There is some new research in the cognitive differences between how a second language learner learns to read in their second language compared to someone learning in their primary language. We are currently researching this area. We have been told about a unique program in Southern California that is researching and developing instructional strategies based on second language learners. There is also research being done in the U.S. and other countries on the use of screen readers and second language learners. We will share our findings and citations when we complete our study.

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Could you say a little more about working with students with developmental disabilities? I have students like that and Iím thinking that their problems with comprehension are pretty significant.

The quick or short answer to this question is that yes we have had some very significant gains in reading comprehension with students labeled with developmental disabilities. In general, these students progress in a similar fashion to others through the stages of learning to read with a screen reader.

The longer response must be framed in an understanding of the complexity of the learning problems associated with disabilities. There is probably an unlimited combination of learning problems and ways these problems manifest themselves at any one time in an individual. A person may learn differently on a daily or even an hourly basis.

As an example, one student was deaf, blind, and had developmental disabilities. Compounding these learning problems was that one of his learned behaviors was to constantly try and please others in excess. It was very difficult to determine his actual affective levels. Instruction and measurement had to be done individually. He did not respond well to a larger class setting. But, even this student enjoyed reading and the additional contact with others that reading provided, especially the reading group.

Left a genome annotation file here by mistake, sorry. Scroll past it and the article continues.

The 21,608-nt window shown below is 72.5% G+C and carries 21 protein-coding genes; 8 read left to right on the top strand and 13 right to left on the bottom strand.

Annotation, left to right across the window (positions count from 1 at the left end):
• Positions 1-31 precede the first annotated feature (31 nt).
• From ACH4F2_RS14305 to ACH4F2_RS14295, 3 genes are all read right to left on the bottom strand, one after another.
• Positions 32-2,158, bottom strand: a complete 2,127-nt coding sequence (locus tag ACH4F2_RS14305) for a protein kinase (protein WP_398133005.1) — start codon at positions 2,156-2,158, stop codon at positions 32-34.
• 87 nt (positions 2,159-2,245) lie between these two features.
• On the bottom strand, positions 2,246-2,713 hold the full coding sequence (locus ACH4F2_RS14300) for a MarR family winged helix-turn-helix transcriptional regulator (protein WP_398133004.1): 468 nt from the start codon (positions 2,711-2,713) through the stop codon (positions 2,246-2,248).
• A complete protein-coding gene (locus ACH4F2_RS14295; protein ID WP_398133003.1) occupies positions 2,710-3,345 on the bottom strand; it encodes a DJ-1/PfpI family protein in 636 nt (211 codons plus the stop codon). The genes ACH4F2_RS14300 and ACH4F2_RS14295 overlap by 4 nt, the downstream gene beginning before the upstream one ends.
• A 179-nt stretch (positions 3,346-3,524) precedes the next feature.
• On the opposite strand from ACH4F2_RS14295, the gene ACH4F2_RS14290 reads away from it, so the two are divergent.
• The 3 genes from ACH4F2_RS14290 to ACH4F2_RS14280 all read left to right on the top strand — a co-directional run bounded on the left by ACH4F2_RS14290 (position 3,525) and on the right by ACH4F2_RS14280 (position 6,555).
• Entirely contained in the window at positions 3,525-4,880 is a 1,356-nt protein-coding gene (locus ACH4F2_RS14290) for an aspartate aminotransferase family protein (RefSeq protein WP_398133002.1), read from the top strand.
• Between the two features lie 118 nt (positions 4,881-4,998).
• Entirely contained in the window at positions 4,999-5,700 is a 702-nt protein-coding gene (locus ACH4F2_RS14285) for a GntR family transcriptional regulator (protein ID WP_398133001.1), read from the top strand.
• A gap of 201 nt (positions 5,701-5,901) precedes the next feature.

In contrast, another student with severe developmental delays with compounding speech and language problems integrated quite easily into a larger class setting and continually improved reading and language skills over a 3 year period. This student's developmental age was about 10 years old at the most. He started reading very simple books, Anne of Green Gables and The Hardy Boys. At the end, he was reading the books of Narnia. Quite an improvement. His oral speech improved so that he could actually share longer and more complex conversations about his family and home activities.

Did you have high school students who were transitioning into college who are taking this class?

Having high school students enrolled in college courses is a policy decision of the college. We did have a few high school students participating in the reading fluency program. These students performed the same as other students because their development levels enabled them to potentially read at fluency levels. If the students had been younger or less developmentally mature, adaptations to expected outcomes and measures would have been appropriate.